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Setting out a new framework for the penal system, the final report of the Commission on English Prisons Today which was published yesterday, falls a little short for me. The reports conclusion asks for example, the question; ‘what kind of society do you wish to live in?’ Firstly, it seems strange to have this in the conclusion, but secondly my answer to this (and I suspect many other answers) won’t immediately point to the penal system. 

Setting out a new framework for the penal system, the final report of the Commission on English Prisons Today which was published yesterday, falls a little short for me. The reports conclusion asks for example, the question; ‘what kind of society do you wish to live in?’ Firstly, it seems strange to have this in the conclusion, but secondly my answer to this (and I suspect many other answers) won’t immediately point to the penal system. 

For me, the report seems to isolate the penal system from the wider discussion. Yes, I want to live in a ‘tolerant, pragmatic, forgiving society’ but foremost I want to live in a society where everyone has equal opportunity to opportunity; to education; to jobs; to feeling like they belong and are able to contribute; to succeed in their aspirations; and to live without fear.  And all of this has more to do with communities, networks, joined up working and transparency at all levels.

While I’m writing this I’ve got the Dostoyevsky quote ringing in my head; ‘the degree of civilisation in a society can be judged by entering the prisons’.  Isn’t it about more than this though – is it about the reasons why people enter prison and about what a society is doing to tackle those?  If these challenges are being tackled then surely some of the reforms the Commissions report calls for will automatically be dealt with – there will be a significant reduction in the prison population, prison will become a last resort for the most violent and dangerous criminals, local partnerships will already exist.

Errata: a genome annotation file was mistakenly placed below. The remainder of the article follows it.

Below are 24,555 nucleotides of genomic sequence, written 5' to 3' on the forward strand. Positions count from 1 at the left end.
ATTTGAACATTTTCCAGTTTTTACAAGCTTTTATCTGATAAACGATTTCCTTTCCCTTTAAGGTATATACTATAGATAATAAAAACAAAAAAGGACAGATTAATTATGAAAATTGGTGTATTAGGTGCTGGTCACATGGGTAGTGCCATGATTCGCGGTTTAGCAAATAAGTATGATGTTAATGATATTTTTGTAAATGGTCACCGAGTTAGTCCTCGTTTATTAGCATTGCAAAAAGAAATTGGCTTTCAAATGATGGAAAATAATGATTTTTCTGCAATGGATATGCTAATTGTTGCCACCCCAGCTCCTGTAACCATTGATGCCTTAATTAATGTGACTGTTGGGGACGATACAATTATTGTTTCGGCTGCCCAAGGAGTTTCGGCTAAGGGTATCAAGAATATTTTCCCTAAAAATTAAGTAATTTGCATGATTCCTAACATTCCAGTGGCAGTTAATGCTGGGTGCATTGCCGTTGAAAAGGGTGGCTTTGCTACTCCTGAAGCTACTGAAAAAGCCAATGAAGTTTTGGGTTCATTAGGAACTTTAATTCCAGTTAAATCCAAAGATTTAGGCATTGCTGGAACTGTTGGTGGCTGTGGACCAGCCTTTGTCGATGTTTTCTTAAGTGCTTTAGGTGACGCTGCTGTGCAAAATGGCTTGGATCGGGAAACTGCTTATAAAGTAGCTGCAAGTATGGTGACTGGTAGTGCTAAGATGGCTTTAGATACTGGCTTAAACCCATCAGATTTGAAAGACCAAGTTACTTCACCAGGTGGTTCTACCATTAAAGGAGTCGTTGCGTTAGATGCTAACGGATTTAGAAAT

Now I don’t want to sound too critical of the report; I think it has some good stuff.  The prison population should be reduced, short sentences should be replaced – where appropriate – with community based responses, local strategic partners should take the lead in a holistic way and we should be delivering change through restorative justice. The report doesn’t come right out and say it but I also agree that political activity in the CJS has had a negative effect and should be more couched alongside reasoned and long-term goals that benefit victims, families, communities and the ex/prisoners themselves.  I just don’t think it goes far enough.

I suppose it’s like the Make Justice Work stuff; you’ve got to start somewhere. And there just isn’t a silver bullet, no matter how hard you look.

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